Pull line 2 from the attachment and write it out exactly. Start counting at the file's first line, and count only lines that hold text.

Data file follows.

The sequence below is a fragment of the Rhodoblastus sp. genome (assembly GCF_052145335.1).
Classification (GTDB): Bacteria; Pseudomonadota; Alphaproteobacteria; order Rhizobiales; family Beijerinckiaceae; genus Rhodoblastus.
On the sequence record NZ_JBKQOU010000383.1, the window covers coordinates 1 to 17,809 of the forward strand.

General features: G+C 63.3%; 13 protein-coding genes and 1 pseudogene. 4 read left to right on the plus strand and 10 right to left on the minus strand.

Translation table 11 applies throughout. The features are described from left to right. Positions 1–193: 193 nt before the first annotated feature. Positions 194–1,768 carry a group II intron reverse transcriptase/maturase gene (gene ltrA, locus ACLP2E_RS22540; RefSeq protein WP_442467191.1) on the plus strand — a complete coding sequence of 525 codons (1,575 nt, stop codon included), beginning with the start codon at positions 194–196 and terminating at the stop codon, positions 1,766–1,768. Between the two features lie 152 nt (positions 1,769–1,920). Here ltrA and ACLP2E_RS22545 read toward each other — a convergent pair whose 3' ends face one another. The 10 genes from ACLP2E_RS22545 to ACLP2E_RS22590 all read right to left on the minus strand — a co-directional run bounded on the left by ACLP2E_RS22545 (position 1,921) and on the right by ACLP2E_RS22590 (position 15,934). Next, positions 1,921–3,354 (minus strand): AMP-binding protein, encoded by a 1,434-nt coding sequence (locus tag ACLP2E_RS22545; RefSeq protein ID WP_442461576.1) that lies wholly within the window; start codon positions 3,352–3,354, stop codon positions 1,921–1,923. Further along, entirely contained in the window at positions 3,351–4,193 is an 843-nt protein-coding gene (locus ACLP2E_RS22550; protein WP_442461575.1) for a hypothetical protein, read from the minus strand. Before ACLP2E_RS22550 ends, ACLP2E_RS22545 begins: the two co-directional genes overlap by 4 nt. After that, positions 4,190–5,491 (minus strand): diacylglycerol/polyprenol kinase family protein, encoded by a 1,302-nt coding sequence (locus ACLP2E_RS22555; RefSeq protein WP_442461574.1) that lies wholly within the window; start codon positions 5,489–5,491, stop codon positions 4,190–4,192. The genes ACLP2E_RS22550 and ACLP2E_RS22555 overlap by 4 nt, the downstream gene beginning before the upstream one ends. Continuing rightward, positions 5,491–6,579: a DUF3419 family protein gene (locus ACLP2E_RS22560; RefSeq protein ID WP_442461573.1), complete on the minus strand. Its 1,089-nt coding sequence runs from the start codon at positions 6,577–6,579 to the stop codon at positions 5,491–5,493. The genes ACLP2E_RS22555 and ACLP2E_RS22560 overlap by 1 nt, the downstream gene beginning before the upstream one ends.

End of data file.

Classification (GTDB): Bacteria; Pseudomonadota; Alphaproteobacteria; order Rhizobiales; family Beijerinckiaceae; genus Rhodoblastus.